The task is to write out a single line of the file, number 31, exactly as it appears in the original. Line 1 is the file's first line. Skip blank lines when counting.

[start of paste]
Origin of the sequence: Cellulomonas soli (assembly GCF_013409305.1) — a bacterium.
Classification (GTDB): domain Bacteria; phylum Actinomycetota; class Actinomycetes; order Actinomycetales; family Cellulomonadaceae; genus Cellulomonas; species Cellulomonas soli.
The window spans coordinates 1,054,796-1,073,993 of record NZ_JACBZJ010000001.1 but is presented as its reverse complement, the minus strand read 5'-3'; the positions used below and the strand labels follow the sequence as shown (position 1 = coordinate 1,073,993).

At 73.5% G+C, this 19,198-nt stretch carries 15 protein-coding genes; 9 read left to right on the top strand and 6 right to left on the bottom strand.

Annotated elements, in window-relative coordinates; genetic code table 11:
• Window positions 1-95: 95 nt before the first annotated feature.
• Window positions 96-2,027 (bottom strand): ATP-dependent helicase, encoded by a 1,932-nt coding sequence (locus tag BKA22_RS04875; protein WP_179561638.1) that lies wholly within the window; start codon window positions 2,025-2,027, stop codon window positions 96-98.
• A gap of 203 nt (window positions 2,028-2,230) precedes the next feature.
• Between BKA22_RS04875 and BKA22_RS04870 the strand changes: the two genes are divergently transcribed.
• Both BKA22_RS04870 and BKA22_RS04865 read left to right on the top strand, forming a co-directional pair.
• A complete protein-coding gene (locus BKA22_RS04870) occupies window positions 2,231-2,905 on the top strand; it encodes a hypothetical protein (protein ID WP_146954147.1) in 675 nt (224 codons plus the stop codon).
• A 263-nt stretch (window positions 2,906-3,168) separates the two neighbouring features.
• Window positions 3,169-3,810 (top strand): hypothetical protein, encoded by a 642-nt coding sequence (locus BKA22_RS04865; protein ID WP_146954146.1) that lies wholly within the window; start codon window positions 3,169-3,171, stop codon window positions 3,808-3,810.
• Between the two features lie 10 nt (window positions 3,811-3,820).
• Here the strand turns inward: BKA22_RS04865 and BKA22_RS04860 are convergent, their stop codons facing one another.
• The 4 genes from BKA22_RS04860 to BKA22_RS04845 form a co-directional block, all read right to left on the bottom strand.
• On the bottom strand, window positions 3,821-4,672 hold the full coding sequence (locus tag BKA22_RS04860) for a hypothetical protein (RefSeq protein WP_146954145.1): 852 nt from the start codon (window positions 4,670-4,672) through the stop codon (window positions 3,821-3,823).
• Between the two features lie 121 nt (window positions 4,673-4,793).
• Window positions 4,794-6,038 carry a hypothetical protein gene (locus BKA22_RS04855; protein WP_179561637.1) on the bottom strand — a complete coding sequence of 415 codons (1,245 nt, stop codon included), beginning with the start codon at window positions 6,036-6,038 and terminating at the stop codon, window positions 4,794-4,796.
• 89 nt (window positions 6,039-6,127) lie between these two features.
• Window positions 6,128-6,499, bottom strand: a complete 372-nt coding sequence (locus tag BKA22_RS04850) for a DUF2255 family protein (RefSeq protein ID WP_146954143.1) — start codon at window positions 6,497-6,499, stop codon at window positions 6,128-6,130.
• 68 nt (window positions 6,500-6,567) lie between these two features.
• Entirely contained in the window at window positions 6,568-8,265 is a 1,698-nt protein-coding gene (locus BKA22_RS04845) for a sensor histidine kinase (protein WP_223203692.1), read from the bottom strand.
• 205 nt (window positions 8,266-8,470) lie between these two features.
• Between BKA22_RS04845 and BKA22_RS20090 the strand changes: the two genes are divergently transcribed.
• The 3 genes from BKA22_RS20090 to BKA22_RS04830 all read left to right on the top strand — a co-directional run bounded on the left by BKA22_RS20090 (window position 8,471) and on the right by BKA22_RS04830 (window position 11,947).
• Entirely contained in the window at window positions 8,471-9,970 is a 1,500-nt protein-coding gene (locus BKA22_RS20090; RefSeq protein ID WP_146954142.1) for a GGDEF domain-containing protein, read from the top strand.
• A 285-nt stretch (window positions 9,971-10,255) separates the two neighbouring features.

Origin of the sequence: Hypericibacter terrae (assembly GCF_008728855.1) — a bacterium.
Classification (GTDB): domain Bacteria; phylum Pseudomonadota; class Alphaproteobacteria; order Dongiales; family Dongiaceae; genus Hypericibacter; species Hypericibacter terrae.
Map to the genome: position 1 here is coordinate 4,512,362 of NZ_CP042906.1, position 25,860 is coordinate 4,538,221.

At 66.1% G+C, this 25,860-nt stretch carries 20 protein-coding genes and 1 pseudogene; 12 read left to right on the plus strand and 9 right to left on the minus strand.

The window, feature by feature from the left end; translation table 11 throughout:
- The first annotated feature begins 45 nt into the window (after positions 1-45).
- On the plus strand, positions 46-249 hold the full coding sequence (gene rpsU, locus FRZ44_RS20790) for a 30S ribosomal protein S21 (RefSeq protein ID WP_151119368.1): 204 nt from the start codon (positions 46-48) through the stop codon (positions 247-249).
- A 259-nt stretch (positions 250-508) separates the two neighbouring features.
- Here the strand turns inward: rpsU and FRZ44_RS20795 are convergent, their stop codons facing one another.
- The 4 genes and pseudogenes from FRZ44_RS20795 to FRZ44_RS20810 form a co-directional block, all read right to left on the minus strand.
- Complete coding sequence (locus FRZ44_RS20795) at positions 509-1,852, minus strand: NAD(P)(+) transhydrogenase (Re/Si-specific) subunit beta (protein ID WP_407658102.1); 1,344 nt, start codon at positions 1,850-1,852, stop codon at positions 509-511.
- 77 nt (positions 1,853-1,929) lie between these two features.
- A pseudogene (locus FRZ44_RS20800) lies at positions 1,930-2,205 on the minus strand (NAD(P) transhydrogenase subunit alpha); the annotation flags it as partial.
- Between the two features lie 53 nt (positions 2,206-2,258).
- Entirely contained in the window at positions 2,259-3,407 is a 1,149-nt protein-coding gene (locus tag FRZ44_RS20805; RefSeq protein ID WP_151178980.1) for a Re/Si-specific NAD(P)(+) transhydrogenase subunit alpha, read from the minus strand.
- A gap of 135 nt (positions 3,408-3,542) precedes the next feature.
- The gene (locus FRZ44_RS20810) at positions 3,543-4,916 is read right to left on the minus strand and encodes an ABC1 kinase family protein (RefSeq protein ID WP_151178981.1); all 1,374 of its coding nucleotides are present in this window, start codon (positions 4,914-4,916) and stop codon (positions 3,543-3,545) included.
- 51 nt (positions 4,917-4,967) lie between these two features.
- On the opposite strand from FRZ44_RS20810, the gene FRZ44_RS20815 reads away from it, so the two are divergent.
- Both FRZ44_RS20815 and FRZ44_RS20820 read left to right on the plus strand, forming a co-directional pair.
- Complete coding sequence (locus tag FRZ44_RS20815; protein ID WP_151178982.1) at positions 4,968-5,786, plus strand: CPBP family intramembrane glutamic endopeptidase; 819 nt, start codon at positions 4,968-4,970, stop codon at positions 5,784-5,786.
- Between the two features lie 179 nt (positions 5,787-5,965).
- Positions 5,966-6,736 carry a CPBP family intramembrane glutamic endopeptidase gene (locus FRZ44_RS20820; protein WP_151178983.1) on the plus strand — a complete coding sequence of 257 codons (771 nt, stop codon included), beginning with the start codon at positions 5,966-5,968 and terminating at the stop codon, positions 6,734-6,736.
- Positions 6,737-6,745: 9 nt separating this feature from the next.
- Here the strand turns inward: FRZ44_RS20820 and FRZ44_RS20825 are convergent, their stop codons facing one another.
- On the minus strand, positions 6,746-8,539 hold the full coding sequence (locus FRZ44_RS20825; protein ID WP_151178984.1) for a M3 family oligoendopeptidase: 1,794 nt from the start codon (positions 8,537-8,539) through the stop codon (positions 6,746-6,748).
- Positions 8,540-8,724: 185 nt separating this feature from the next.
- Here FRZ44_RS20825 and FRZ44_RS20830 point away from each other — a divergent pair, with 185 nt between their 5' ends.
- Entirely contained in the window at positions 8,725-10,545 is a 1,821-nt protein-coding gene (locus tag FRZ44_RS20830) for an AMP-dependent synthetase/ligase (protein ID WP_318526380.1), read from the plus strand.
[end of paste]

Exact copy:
Map to the genome: position 1 here is coordinate 4,512,362 of NZ_CP042906.1, position 25,860 is coordinate 4,538,221.